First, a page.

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Anti-pollution Skin Care: It's Real

September 15, 2016 | Contact Author | By: Katerina Steventon, Ph.D., FaceWorkshops LLC
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Keywords: anti-pollution | skin care | claims | Royal College of Physicians | Krutmann | traffic | pigment spot | particular matter

Abstract: 'No kidding it's real,' you're probably thinking. Like naturals, though, at first it felt more like a passing fad. Now we know better, thanks to new research, some of which was presented in London earlier this year.

Editor's note: Anti-pollution emerged as a popular ingredient claim during the in-cosmetics trade show in Paris this April. But such a flurry of these claims left the industry (or at least, this editor) wondering how serious a trend it would become.

Then in June 2016, the Royal College of Physicians held its Anti-aging Conference in London, which solidified the fact that anti-pollution skin care is beyond a trend: it's a real concern that's here to stay. The event focused heavily on environmental pollution and oxidative stress in skin; following is an overview from this conference, authored by Katerina Steventon, Ph.D.

Environmental Pollution

Spot formation: The scientific principles of pollution were explained by Prof. Jean Krutmann, Ph.D., from Leibniz Research Institute for Environmental Medicine (Germany). He discussed traffic-related pollution in megacities like Beijing in China, Los Angeles in the United States, and Rome and London in Europe. His research into the effect of air pollution on elderly women in Germany showed a higher occurrence of pigmented spot formation on the cheeks with increasing soot concentrations.

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Editor's note: Anti-pollution emerged as a popular ingredient claim during the in-cosmetics trade show in Paris this April. But such a flurry of these claims left the industry (or at least, this editor) wondering how serious a trend it would become.

Then in June 2016, the Royal College of Physicians held its Anti-aging Conference in London, which solidified the fact that anti-pollution skin care is beyond a trend: it's a real concern that's here to stay. The event focused heavily on environmental pollution and oxidative stress in skin; following is an overview from this conference, authored by Katerina Steventon, Ph.D.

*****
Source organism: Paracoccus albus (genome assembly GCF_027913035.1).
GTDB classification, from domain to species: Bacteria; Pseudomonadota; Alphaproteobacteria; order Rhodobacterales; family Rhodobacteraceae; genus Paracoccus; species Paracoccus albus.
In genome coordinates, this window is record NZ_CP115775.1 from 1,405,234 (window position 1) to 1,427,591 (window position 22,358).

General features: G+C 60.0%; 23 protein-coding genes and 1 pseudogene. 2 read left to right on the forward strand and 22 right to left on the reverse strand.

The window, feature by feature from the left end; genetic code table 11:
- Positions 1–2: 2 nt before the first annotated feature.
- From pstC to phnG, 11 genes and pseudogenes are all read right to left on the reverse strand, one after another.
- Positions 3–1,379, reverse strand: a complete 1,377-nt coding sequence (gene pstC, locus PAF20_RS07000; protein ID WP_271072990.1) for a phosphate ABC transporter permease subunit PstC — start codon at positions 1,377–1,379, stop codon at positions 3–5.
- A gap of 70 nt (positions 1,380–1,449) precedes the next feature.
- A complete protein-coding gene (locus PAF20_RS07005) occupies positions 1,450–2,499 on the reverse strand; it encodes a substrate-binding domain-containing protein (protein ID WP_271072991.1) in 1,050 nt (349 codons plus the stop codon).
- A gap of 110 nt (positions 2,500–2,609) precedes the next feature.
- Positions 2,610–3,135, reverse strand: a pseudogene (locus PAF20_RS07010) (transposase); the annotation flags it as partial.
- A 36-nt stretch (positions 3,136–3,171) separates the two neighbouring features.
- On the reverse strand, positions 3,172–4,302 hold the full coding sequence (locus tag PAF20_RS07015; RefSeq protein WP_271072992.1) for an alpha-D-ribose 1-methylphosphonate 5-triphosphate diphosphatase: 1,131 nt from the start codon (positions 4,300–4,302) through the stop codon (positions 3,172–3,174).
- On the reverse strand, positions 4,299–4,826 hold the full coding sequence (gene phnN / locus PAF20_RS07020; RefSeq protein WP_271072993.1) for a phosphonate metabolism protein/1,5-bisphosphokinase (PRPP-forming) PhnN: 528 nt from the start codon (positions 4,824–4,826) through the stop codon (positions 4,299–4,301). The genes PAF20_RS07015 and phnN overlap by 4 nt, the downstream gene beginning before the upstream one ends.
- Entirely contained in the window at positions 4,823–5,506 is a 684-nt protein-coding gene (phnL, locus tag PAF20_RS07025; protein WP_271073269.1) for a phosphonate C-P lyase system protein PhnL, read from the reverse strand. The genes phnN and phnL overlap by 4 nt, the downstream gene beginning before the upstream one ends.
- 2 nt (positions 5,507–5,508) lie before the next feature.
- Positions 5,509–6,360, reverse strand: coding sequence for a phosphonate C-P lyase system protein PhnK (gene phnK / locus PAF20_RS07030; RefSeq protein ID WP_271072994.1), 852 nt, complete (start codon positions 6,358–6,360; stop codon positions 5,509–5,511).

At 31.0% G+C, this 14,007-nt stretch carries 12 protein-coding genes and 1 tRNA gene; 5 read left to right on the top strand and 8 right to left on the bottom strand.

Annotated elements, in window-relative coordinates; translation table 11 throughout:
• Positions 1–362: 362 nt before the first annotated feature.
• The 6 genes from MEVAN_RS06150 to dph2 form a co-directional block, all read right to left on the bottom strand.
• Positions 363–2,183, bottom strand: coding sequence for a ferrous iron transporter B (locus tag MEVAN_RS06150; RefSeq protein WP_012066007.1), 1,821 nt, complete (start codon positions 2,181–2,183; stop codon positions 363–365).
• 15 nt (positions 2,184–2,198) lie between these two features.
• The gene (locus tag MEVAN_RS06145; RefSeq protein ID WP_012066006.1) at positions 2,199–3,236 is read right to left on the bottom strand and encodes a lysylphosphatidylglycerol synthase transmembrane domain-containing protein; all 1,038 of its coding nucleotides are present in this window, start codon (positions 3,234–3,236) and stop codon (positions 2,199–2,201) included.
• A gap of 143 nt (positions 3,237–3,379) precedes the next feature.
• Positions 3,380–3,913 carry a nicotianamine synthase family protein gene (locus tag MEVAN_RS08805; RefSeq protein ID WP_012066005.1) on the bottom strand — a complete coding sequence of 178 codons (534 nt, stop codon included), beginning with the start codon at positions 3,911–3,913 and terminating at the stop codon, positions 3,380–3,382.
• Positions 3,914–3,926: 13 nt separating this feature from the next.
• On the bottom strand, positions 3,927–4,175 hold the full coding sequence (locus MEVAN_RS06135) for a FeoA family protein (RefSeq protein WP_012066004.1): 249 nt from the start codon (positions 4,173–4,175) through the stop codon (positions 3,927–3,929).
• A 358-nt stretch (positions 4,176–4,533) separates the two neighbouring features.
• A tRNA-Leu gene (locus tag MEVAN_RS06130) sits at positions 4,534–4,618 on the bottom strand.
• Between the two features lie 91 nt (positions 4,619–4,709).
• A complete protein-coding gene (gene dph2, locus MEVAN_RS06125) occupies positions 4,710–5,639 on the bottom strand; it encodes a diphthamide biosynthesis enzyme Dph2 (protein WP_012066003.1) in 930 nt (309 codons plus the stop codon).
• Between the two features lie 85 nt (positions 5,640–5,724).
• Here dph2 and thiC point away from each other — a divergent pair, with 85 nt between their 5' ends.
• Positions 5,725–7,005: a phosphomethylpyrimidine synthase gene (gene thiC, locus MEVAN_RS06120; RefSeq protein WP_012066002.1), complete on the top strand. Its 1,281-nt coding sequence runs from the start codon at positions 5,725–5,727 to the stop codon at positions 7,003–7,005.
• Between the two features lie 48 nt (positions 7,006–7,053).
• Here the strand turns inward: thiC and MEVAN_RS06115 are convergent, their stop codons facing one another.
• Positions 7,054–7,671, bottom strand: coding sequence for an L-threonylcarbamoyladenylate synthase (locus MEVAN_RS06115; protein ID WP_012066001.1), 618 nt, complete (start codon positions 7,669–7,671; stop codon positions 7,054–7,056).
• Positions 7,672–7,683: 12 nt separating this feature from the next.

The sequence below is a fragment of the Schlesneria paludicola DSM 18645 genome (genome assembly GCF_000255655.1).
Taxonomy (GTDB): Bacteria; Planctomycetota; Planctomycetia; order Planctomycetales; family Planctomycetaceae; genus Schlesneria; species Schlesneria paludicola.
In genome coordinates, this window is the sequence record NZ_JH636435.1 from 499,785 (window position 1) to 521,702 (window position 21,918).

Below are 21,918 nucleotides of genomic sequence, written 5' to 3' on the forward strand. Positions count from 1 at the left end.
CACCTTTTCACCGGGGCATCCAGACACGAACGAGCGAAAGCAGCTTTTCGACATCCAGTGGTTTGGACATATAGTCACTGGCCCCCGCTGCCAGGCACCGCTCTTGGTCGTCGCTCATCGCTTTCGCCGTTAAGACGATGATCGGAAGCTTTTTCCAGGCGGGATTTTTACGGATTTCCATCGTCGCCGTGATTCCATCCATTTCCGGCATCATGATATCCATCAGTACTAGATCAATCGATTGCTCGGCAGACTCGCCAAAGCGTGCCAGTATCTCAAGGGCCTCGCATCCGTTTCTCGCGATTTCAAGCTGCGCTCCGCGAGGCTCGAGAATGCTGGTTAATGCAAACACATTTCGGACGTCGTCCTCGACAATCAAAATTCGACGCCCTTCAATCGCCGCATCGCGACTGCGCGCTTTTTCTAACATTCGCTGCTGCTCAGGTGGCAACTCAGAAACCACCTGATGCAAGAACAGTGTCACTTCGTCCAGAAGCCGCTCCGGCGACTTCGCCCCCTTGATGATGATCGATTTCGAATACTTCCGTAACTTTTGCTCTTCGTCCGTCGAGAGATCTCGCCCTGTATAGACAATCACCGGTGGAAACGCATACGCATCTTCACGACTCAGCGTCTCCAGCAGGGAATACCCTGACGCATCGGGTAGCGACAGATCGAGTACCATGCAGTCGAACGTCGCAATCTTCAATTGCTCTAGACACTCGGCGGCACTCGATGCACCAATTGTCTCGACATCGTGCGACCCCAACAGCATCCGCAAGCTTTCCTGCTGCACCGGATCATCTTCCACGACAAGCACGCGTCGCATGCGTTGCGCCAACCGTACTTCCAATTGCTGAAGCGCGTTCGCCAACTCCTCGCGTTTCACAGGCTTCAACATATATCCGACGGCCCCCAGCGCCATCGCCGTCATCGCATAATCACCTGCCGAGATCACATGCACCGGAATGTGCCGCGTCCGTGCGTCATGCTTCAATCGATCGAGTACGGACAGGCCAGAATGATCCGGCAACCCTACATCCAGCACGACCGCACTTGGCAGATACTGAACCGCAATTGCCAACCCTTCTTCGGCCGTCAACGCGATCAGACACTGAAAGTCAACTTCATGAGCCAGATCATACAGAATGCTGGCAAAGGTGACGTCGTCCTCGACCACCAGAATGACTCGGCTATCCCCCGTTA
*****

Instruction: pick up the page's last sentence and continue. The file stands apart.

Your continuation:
Environmental Pollution

Spot formation: The scientific principles of pollution were explained by Prof. Jean Krutmann, Ph.D., from Leibniz Research Institute for Environmental Medicine (Germany). He discussed traffic-related pollution in megacities like Beijing in China, Los Angeles in the United States, and Rome and London in Europe. His research into the effect of air pollution on elderly women in Germany showed a higher occurrence of pigmented spot formation on the cheeks with increasing soot concentrations.

Collaborative projects in China reported not only exposure to particulate matter (PM), but also to nitric oxide correlated with pigmentation. These gene/environment interactions involve arylhydrocarbon receptors (AHR) activated by polyaromatic hydrocarbons (PAH). Women with high genetic risk scores developed 52% more lentigines on their cheeks compared with low risk-score participants.

Topical solutions: Topical solutions to premature skin aging induced by air pollution were introduced by Imke Meyer from Symrise (France). Meyer suggested PM is as important as UV, noting 2,500 consumers in 11 countries indicated awareness of atmospheric pollution as a primary cause of skin problems. More than 80% of consumers also believed the skin absorbs pollutants. Furthermore, consumers in Brazil, Mexico, Pakistan and India were the most sensitive to dust and dirt, and the same group (in addition to China) expressed a greater urge to act upon this by paying to protect their skin from pollution.

Again, pigment spot formation was found to increase due to PM. In relation, consumers engaged in PM surveillance by checking air quality forecasts and pollution levels. While sizes of PM10 and PM2.5 do not penetrate the skin, when incorporated with PAH, they induce ROS and alter cell functions.

Symrise developed new solutions including E/Z-2-benzylidene-5,6-dimethoxy-3,3-dimethylindan-1-one (BDDI), which temporarily binds to the AHR to block it for PAH, and a ginger extract (BIO3040) that acts as a stem cell protector and anti-inflammatory ingredient. After the mode of action was confirmed in vitro, the next steps included ex vivo studies and in-use clinical studies in a polluted megacity. (Watch for more about this work in C&T's upcoming October issue.) 

Oxidative stress: Oxidative stress and aging including the effects of environmental pollution, sunlight and diet in skin were discussed by Prof. Mark Birch-Machin from Newcastle University (UK). Starting with theories of aging that span from the Wear and Tear Theory (1882) and the Rate of Living Theory (1928), to the Free Radical Theory (1956), Birch-Machin discussed life expectancy and metabolic rate correlations.